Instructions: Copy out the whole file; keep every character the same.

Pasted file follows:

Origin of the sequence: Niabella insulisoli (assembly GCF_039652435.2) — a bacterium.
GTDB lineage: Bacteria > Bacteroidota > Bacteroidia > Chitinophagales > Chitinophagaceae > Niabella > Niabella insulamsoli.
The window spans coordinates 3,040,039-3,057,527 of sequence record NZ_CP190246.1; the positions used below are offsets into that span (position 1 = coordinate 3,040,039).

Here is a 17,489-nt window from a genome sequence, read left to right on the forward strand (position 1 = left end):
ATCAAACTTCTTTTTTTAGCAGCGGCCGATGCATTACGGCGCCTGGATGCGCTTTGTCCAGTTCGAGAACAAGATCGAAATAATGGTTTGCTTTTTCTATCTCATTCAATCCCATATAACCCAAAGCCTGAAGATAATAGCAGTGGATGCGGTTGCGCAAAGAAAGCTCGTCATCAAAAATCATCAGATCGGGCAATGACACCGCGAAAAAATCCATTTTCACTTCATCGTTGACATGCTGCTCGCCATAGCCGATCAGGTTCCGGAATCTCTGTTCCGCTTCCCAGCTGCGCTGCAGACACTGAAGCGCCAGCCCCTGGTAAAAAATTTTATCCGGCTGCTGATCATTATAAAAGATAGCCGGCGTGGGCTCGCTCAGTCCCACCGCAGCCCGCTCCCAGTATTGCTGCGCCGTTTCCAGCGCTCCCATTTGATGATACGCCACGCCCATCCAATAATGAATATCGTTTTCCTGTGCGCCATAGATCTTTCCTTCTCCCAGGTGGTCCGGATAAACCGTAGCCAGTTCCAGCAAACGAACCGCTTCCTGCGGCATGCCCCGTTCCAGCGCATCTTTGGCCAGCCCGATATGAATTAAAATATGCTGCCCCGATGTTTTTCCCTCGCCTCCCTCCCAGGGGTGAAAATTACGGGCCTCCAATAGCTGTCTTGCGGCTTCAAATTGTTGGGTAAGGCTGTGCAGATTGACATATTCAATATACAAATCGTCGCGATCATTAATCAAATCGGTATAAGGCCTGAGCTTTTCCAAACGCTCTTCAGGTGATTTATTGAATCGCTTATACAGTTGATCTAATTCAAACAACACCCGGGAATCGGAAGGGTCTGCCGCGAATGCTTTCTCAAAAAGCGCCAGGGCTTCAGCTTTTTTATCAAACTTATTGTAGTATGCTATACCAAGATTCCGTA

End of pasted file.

Origin of the sequence: Niabella insulisoli (assembly GCF_039652435.2) — a bacterium.
GTDB lineage: Bacteria > Bacteroidota > Bacteroidia > Chitinophagales > Chitinophagaceae > Niabella > Niabella insulamsoli.
The window spans coordinates 3,040,039-3,057,527 of sequence record NZ_CP190246.1; the positions used below are offsets into that span (position 1 = coordinate 3,040,039).

Here is a 17,489-nt window from a genome sequence, read left to right on the forward strand (position 1 = left end):
ATCAAACTTCTTTTTTTAGCAGCGGCCGATGCATTACGGCGCCTGGATGCGCTTTGTCCAGTTCGAGAACAAGATCGAAATAATGGTTTGCTTTTTCTATCTCATTCAATCCCATATAACCCAAAGCCTGAAGATAATAGCAGTGGATGCGGTTGCGCAAAGAAAGCTCGTCATCAAAAATCATCAGATCGGGCAATGACACCGCGAAAAAATCCATTTTCACTTCATCGTTGACATGCTGCTCGCCATAGCCGATCAGGTTCCGGAATCTCTGTTCCGCTTCCCAGCTGCGCTGCAGACACTGAAGCGCCAGCCCCTGGTAAAAAATTTTATCCGGCTGCTGATCATTATAAAAGATAGCCGGCGTGGGCTCGCTCAGTCCCACCGCAGCCCGCTCCCAGTATTGCTGCGCCGTTTCCAGCGCTCCCATTTGATGATACGCCACGCCCATCCAATAATGAATATCGTTTTCCTGTGCGCCATAGATCTTTCCTTCTCCCAGGTGGTCCGGATAAACCGTAGCCAGTTCCAGCAAACGAACCGCTTCCTGCGGCATGCCCCGTTCCAGCGCATCTTTGGCCAGCCCGATATGAATTAAAATATGCTGCCCCGATGTTTTTCCCTCGCCTCCCTCCCAGGGGTGAAAATTACGGGCCTCCAATAGCTGTCTTGCGGCTTCAAATTGTTGGGTAAGGCTGTGCAGATTGACATATTCAATATACAAATCGTCGCGATCATTAATCAAATCGGTATAAGGCCTGAGCTTTTCCAAACGCTCTTCAGGTGATTTATTGAATCGCTTATACAGTTGATCTAATTCAAACAACACCCGGGAATCGGAAGGGTCTGCCGCGAATGCTTTCTCAAAAAGCGCCAGGGCTTCAGCTTTTTTATCAAACTTATTGTAGTATGCTATACCAAGATTCCGTA